Furthermore, that recycled cab will be sitting in a dealer parts department somewhere and so instantly available. "You may have to wait eight weeks for a new one, because it will have to be ordered," Heathcock remarks. "That's a long time for a truck to be off the road." And in fact, Perrys has started keeping a new tractor unit cab in stock, with the needs of its key fleet customers in mind. "We're able to do that with a reasonable degree of confidence, because we know exactly what they run," he explains.
However, one of the biggest challenges bodyshops face is not so much painting, straightening chassis or replacing panels but ensuring that the vehicle's electrical system – which may have sustained damage in a smash – is repaired correctly and works properly before it goes back on the road.
"Fortunately, we have technicians who are skilled in that area and we have the necessary equipment to diagnose faults on most makes of truck," says Britcom's Johnson. "We've only been really stuck on one occasion and that was with a bus that had been in a major front-end collision. We couldn't get it to move once we'd repaired it, so we ended up calling on one of the manufacturer's own engineers for help. It turned out to be a broken wire that we hadn't spotted."
Connections with a manufacturer clearly help, and Britcom has close links with MAN, while Perrys is a Mercedes-Benz-approved repairer, as well as holding the Renault franchise.
Meanwhile, what of the PAS 125 damage repair standard, which these days embraces commercial vehicles grossing at up to 5.0 tonnes? There seems little appetite in the repair industry to see it include trucks. Why? While it ensures that repairers have the right equipment and properly-trained staff who know what they are doing and carry out repairs correctly – and that everything done to a vehicle is traceable – it involves bodyshops in additional costs, points out the Vehicle Builders and Repairers Association (VBRA).
Those costs would doubtless be passed on to the customer, although some truck operators may take the view that the benefits PAS 125 brings could be worth paying for. The VBRA does not deny that PAS 125 has raised standards among car and light commercial bodyshops. However, it also points out that the one thing the standard does not do – perhaps surprisingly – is assess the quality of the repair itself, which is the main issue that matters to customers.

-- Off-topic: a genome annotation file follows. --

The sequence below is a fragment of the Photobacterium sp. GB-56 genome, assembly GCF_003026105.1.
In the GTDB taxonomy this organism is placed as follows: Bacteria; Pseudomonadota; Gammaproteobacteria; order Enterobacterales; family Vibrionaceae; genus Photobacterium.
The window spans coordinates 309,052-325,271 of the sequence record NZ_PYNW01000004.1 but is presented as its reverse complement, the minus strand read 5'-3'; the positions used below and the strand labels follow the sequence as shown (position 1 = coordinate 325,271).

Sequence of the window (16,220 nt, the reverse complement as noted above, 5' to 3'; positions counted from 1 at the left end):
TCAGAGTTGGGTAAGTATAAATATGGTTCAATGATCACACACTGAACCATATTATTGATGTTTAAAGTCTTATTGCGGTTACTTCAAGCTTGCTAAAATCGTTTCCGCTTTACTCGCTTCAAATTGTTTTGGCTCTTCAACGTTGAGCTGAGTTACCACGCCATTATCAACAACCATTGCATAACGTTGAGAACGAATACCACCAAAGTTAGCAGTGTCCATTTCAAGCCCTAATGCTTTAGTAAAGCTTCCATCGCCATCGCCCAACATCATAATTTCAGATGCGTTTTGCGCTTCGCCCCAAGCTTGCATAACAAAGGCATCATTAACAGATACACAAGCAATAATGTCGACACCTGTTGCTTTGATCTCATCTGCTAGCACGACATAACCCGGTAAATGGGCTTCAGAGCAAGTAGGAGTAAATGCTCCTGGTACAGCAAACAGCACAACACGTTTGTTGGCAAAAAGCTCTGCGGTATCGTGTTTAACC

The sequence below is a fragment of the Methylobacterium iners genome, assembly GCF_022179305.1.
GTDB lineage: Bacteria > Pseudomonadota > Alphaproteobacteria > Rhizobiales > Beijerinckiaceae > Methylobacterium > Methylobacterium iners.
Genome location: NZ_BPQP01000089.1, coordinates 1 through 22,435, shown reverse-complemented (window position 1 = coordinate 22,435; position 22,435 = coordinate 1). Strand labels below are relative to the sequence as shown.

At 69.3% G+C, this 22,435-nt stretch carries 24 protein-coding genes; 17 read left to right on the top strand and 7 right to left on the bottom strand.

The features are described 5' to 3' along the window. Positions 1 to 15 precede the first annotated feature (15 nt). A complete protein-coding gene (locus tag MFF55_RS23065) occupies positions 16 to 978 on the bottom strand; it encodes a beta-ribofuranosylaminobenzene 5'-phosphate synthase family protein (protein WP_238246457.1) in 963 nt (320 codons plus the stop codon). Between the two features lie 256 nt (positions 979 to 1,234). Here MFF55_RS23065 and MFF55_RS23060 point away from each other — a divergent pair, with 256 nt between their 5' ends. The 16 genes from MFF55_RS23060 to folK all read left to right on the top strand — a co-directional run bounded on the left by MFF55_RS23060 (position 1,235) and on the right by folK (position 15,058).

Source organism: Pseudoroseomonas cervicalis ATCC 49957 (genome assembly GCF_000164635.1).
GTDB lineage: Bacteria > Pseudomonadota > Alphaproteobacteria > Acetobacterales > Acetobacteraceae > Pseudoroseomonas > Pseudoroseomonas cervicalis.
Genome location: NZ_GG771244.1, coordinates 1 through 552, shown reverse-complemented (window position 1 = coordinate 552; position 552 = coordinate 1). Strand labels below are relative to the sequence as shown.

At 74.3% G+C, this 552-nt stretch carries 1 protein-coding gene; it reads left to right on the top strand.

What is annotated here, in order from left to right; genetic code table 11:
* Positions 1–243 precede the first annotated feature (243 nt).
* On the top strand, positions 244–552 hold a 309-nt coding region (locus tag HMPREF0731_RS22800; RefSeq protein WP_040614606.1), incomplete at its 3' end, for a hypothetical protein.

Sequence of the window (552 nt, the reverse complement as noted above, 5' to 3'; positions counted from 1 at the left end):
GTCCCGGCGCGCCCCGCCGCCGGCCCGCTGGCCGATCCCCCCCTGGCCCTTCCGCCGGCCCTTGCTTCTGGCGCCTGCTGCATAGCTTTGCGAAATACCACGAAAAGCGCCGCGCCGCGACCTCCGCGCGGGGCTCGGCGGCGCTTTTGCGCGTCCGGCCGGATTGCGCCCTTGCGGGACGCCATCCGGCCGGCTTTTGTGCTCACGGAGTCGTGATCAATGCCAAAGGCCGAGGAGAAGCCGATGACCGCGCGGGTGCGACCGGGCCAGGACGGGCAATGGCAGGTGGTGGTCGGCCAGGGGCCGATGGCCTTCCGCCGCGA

Expanding the role of the Workshop Accreditation scheme, promoted by the IRTE (Institute of Road Transport Engineers) to embrace bodyshops could be another route to improving standards. It has been discussed on a number of occasions, says Ian Chisholm, head of operations and communications at the SOE (Society of Operations Engineers, the umbrella organisation for IRTE). "There is, however, a question as to whether such a move would generate sufficient support: and there is the cost to be borne in mind," he comments.
Impact of Driver CPC?
Winner of 2012's Commercial Vehicle Bodyshop of the Year award – a prize it also won in 2006 and 2008, and eight times a finalist – the reputation Perrys of Gobowen enjoys means it has been busy for the past 12 months. That's despite the mild summer. Managing director Glyn Heathcock nonetheless believes that many fleets UK-wide are seeing a fall in the number of accidents that befall their trucks.
Partly, this may be due to the increased use of automatic boxes, which allow drivers to concentrate more fully on the road ahead, rather than worrying about which gear they are in, he suggests. Partly, it may also be due to more effective braking systems.
"I'm starting to wonder, though, whether it might be the result of the driver's CPC [Certificate of Professional Competence]," he muses. Though much-maligned, if the training prompts drivers to think before they act, then it could bring the transport industry some benefits at long last.
Britcom International Ltd
Perrys of Gobowen Ltd
Renault Trucks UK Ltd
Society of Operations Engineers